Global Information Technology & Communications
The emerging trend in the past couple of years in Information Technology law appears to be in data protection and security, and the Asia Pacific region is no exception. Laws in this region are fast evolving, and existing rules and laws governing privacy and data protection are constantly being updated. In Vietnam, the government issued three decrees providing guidance on sanctions for violations in the IT/C sector, as well as a decree on digital signatures and digital signature authentication services. Singapore's Personal Data Protection Commission also issued a closing note for public consultation on proposed business operations of the Do Not Call registry. These laws will certainly have an impact on technology companies that operate in the region. The Philippines also recently passed a law on data privacy, to address among others, concerns of the business process outsourcing industry of which the Philippines is a major player.
Data Privacy Act
The Data Privacy Act, which took effect on 8 September 2012, applies to the processing of “all types of personal information and to any natural and juridical person involved in personal information processing” including personal information controllers and processors who, although not found in the Philippines, use equipment or have offices or branches that are located in the country. It must be noted, however, that the Data Privacy Act expressly excludes from its coverage the processing of personal information originally collected from residents of foreign jurisdictions in accordance with the laws of those foreign jurisdictions which is being processed in the Philippines.
The Data Privacy Act calls for the establishment of a new government agency, the National Privacy Commission ("NPC") which is tasked to be the key regulatory authority for matters relating to data privacy. The NPC is the agency authorized to receive complaints, institute investigations, adjudicate, issue cease and desist orders, impose temporary bans on the processing of personal information, compel and monitor compliance, and generally perform such acts as may be necessary to facilitate cross-border enforcement of data privacy protection. Yet, as of this writing, the NPC has yet to be established, and the rules and regulations of the law have yet to be issued. Clients are advised to monitor developments in this area of practice, as the establishment of the NPC may create additional regulatory compliance requirements under the Data Privacy Act.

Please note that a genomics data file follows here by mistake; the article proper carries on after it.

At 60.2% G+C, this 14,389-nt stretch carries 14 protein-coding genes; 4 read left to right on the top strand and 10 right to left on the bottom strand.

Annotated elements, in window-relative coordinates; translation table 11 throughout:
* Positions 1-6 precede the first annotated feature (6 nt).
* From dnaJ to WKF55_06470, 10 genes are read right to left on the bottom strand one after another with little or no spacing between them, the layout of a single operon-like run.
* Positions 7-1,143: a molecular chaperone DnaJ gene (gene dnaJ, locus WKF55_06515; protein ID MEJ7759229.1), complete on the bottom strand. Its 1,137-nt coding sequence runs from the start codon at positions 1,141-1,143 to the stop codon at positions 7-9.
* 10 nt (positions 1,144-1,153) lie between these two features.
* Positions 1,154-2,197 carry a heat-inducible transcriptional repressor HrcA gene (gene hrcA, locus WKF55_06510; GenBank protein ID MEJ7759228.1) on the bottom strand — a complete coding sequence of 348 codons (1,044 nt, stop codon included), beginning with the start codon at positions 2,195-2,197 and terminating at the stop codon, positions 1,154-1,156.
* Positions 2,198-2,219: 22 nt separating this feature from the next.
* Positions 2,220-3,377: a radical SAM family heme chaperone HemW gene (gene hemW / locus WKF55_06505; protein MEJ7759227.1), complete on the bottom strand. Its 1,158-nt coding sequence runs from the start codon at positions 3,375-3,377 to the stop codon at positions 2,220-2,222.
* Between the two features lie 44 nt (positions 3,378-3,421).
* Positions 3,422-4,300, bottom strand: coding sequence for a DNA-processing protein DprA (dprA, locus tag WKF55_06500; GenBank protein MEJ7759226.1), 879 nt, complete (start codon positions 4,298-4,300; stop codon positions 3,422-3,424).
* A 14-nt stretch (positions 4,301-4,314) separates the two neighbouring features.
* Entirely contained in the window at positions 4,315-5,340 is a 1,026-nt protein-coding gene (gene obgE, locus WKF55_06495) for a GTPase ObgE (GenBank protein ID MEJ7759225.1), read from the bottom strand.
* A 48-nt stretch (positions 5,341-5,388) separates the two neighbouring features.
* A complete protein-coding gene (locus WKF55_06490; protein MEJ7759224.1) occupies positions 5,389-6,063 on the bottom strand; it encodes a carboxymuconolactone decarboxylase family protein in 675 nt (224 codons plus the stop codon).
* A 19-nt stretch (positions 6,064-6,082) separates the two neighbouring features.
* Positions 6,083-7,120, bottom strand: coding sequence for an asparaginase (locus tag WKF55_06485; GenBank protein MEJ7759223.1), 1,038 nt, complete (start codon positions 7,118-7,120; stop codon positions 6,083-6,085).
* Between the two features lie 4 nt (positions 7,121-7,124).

The law is a welcome development to IT industry operators in the country, especially players in the country’s booming business process outsourcing industry. Recent reports put Manila as the world’s No. 2 outsourcing destination, next only to Bangalore, India. In this light, the Data Privacy Act can be seen as an additional pillar in the country’s IT legal framework and should only strengthen the confidence of industry players.
In September 2012, the Philippines also passed a law dealing with “cybercrimes”. The law, entitled the Cybercrime Prevention Act of 2012 ("Cybercrime Act"), specifically lists thirteen (13) offenses, which include illegal access to a computer system, illegal interception of computer data, data and system interference, misuse of devices, cyber-squatting, computer-related forgery, fraud and identity-theft, cybersex, child pornography, unsolicited commercial communications and libel. Aiding, abetting or attempting to commit any of the listed cybercrime offenses are also criminalized.
In addition to the Data Privacy Act, the Cybercrime Act was intended to update the country’s laws to help address the rise of cybercrime in the country. Recently in fact, the Philippine National Police puts “cyber pornography” as the country’s No. 1 crime, even above illegal drug trade. The Philippine Department of Justice also estimates that about 87% of Filipinos who are online have, in one way or the other, been victims of cybercrimes.